The 92nd Street Y series begins in Vail
VAIL, Colorado Its time for community conversation, for hearing from great minds, and for kibbutzing to follow. We are pleased to open the 2008 Y programs this week, and everyone is invited said C.J. Tenner, president of BNai Vail.
From the Vail Interfaith Chapel, BNai Vail hosts satellite feed from New York of talks with powerful speakers on a variety of national and global topics. Structured so that members of the Vail audience can participate with the speakers in real time, audience members can submit questions to the speaker via email from the talk. Not only are the featured speakers notable, the interviewers have varied resumes, as well. Half of the fun of the broadcasts is being invited to witness a powerful conversation between great intellectuals. The interview format is engaging, in that the skilled questioners pull great stories and thoughts, while pushing boundaries and testing the edges of their proclaimed ideas, said Ben Kleimer, a board member for BNai Vail. Being able, as an audience member, to participate in this format is an added bonus.Heres this winters line up:
The Threat of Islamic Extremism The first Live from the 92nd Street Y program kicks off on Thursday, when Norman Podhoretz will talk with Jay Nordlinger, the managing editor of The National Review, about why he considers the war against global terrorism as legitimate and necessary as the two World Wars and the Cold War. Podhoretz is credited as one of the patriarchs of neo-conservatism, the political school of thought with origins in the 1970s. He has fueled countless political and intellectual debates throughout the country. Podhoretz contends that past administrations, both Republican and Democratic, have failed to respond with appropriate force to attacks by Muslim terrorists on American citizens throughout the world. In 2004 Podhoretz was honored by President Bush with the Presidential Medal of Freedom, the highest civilian honor, for his support of the war in Iraq. Podhoretz continues to support the Bush doctrine of unilateral action, pre-emptive war, and the exportation of democracy to the Middle East. He has since met with President Bush to advise various foreign strategies. Norman Podhoretz is the editor emeritus of Commentary magazine, where he worked from 1960 to 1995. He has also authored numerous bestselling books, including Breaking Ranks, Making It, My Love Affair with America and, most recently, World War IV: The Long Struggle Against Islamofascism. He currently serves as the senior foreign policy advisor on the Rudy Giulianis presidential campaign.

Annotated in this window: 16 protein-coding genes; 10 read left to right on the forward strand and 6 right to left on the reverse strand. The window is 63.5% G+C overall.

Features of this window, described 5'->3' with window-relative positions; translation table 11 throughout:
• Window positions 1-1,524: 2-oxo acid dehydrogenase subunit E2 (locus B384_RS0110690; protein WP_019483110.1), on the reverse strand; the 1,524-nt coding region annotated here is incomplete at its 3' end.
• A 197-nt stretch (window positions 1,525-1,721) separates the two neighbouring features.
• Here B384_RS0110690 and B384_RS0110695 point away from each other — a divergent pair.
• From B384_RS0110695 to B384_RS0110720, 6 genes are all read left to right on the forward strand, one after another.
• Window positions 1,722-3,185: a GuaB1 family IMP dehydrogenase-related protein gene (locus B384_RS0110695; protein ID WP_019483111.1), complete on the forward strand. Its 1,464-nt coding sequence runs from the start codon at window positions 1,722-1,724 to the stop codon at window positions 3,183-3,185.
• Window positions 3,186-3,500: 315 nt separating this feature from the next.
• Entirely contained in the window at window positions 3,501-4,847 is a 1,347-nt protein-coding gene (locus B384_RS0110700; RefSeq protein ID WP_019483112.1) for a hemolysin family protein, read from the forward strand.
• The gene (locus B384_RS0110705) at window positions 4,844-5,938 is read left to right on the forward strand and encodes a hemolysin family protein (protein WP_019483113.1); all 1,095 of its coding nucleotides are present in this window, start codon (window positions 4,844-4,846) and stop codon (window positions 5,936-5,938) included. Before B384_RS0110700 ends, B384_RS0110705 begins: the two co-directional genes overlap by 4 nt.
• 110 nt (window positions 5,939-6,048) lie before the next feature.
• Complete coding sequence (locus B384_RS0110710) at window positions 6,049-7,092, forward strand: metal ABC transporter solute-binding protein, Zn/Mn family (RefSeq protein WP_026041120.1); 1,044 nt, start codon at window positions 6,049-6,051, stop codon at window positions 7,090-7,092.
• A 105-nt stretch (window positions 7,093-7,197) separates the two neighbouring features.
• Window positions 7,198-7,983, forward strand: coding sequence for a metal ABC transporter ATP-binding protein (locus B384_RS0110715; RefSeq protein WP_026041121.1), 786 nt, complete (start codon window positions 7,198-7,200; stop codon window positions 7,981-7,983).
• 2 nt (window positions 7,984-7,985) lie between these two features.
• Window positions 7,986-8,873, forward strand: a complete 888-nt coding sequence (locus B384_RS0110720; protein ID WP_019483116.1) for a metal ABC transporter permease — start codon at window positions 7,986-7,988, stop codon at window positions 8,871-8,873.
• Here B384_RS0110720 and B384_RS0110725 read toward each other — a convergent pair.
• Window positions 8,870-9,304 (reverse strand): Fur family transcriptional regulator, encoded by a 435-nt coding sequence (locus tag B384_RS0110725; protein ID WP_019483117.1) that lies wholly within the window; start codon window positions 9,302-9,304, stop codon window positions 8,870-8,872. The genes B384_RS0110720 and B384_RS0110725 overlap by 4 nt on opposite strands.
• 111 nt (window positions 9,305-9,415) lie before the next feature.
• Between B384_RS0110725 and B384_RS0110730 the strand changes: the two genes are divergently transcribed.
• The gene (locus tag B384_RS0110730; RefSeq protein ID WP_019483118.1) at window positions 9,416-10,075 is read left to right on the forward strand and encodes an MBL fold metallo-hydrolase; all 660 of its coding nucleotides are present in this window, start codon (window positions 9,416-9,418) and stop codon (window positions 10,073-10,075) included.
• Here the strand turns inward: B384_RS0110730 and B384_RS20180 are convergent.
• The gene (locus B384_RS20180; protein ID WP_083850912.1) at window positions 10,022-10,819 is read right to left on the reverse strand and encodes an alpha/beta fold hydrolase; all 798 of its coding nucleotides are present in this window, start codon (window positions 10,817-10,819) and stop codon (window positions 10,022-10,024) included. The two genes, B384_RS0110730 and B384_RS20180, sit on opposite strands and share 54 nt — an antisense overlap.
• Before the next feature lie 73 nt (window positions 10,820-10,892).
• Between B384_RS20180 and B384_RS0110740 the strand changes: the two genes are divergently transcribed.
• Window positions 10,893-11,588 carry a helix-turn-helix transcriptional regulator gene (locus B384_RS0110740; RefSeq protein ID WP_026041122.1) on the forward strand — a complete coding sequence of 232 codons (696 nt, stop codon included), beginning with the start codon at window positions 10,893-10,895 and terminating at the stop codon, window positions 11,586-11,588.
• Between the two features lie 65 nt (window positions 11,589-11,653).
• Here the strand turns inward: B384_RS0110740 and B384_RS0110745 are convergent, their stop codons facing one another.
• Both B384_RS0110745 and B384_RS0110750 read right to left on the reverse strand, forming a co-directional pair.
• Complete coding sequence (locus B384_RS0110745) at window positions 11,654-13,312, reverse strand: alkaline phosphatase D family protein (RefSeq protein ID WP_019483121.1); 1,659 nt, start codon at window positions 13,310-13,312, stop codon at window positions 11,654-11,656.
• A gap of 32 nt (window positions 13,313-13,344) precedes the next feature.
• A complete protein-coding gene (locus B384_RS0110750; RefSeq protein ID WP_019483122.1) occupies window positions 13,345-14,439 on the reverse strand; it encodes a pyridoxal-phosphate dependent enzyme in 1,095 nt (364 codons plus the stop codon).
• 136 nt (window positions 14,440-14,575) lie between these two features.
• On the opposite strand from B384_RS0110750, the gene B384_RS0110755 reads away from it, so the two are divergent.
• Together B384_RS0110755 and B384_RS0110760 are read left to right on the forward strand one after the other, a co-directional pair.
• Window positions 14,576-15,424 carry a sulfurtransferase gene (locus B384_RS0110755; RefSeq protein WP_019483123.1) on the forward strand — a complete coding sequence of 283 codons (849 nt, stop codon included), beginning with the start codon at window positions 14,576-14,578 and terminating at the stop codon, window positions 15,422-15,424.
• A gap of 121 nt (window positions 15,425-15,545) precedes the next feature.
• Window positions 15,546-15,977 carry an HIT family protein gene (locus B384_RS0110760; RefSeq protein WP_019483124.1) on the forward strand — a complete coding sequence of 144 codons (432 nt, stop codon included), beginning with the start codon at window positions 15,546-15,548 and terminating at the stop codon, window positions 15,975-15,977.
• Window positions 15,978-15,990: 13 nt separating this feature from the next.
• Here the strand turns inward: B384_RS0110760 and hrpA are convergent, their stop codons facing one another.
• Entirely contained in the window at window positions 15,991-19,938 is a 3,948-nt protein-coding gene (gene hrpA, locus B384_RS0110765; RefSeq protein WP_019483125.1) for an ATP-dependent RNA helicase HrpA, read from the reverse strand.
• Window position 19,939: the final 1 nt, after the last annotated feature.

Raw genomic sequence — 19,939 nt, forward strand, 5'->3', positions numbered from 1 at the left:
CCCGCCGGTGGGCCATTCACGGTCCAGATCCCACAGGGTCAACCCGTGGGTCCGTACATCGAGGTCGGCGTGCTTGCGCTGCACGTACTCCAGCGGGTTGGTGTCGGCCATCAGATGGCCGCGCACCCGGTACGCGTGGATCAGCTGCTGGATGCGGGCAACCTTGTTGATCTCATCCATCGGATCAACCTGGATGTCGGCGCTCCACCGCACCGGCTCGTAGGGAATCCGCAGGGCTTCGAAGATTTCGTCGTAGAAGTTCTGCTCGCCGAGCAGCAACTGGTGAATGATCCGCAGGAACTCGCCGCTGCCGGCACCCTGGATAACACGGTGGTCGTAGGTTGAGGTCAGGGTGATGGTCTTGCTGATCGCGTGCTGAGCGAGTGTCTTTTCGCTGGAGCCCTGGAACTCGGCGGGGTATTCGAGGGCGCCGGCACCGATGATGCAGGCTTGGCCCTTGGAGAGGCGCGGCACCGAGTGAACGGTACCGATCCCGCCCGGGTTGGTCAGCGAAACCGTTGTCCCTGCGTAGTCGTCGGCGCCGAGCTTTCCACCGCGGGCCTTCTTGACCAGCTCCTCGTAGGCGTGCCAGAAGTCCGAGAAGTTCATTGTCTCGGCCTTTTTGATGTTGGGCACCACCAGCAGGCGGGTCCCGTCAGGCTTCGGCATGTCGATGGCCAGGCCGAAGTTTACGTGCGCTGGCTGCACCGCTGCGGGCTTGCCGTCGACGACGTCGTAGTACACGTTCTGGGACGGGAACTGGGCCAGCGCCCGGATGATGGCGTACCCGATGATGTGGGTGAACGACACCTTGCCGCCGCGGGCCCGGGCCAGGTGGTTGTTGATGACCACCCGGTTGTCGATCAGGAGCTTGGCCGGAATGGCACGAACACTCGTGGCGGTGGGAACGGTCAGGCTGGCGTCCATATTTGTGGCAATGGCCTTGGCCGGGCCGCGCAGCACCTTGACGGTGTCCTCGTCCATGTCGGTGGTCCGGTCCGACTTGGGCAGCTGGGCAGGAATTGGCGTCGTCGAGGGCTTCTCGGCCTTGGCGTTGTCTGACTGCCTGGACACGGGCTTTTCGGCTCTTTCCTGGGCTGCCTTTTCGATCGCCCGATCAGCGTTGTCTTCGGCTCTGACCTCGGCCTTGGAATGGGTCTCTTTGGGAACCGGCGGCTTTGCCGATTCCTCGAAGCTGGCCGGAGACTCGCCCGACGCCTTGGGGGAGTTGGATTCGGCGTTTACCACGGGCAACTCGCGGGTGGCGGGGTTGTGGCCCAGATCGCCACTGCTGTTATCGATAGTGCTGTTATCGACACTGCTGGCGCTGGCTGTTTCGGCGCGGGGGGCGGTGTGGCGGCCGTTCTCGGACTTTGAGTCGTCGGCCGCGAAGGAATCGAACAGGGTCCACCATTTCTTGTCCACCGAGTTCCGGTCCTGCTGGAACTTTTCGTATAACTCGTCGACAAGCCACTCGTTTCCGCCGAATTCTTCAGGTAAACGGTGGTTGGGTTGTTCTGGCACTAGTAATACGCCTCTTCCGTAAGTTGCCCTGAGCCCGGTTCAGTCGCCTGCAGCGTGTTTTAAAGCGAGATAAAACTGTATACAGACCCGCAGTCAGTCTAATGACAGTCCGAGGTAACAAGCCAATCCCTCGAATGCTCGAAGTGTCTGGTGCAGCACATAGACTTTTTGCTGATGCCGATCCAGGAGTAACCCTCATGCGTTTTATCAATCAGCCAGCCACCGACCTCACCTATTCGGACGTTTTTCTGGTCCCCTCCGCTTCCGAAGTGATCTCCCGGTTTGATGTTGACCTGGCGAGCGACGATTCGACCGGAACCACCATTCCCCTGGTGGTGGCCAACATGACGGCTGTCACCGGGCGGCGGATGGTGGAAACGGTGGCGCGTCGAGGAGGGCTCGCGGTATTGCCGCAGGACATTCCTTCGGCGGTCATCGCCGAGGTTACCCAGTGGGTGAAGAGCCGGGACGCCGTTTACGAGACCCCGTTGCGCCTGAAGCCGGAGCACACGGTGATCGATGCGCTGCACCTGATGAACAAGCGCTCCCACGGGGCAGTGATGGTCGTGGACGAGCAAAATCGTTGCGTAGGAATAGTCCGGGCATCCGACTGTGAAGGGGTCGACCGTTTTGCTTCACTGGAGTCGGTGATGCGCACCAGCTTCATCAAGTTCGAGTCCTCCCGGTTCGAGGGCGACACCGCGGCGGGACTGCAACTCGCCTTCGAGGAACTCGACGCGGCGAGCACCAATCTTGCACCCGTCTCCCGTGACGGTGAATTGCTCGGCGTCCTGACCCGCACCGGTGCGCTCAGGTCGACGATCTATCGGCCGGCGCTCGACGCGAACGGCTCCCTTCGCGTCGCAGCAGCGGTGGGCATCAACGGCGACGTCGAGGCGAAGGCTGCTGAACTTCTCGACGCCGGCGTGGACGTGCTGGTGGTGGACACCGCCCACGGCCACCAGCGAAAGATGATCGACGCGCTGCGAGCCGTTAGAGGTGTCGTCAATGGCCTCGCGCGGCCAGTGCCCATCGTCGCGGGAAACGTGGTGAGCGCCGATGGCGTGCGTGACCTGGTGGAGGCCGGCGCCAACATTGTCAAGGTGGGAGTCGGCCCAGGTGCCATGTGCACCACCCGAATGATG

Foreign AffairsOn Sunday, Jan. 20, tune in for an intimate evening with Dr. Madeline Albright. In 1997 Dr. Albright was named the 64th Secretary of State of the United States and the first female to hold the position. She became, at that time, the highest ranking woman in the history of the U.S. government. As Secretary of State, Dr. Albright reinforced Americas alliances, advocated democracy and human rights, and promoted American trade and business, labor and environmental standards abroad. From 1993 to 1997, Dr. Albright served as the U.S. permanent representative to the United Nations and as a member of the presidents cabinet. Her forthcoming book set to hit stores this month is entitled, Memo to the President Elect: How We Can Restore Americas Reputation and Leadership. Dr. Albright will be interviewed by James F. Hoge, Jr., the editor of Foreign Affairs magazine and the Chair at the Council on Foreign Relations.
The U.S. and The Middle East Where Do We Go From Here?Feldman, constitutional law expert, is the author of Divided by God: Americas Church-State Problem and What We Should Do About It; What We Owe Iraq: War and the Ethics of Nation Building; and After Jihad: America and the Struggle for Islamic Democracy. He is a professor of law at Harvard University and is a regular contributor to The New York Times Magazine. Noahs New York Times essays have been fueling the current national discussion on topics such as separation of church and state and the U.S. position in Iraq. Noah will discuss what the state of global anti-Semitism is, and where is it headed; what will the Middle East look like in a decade or even a month? On Wednesday, Feb. 6, Professor Noah Feldman examines whats at stake.
Witness to Nuremberg The chief interpreter for the American prosecution at the Nuremberg trials discusses startling new information about the Nazi war criminals and the origins and development of the Holocaust on Thursday, Feb. 28. Learn about his adventures before and after the trials, from his childhood in Germany to his participation in the liberation of Dachau. At age 22, Richard W. Sonnenfeldt became chief American interpreter at the Nuremberg trials. He was later a principal developer of color television, computers and the technology for the first moon landing.Over a dozen communities across the country access the 92nd Street Y lecture series via satellite. The evenings are free of charge, with a suggested donation of $10, and all lectures are held in the Vail Interfaith Chapel.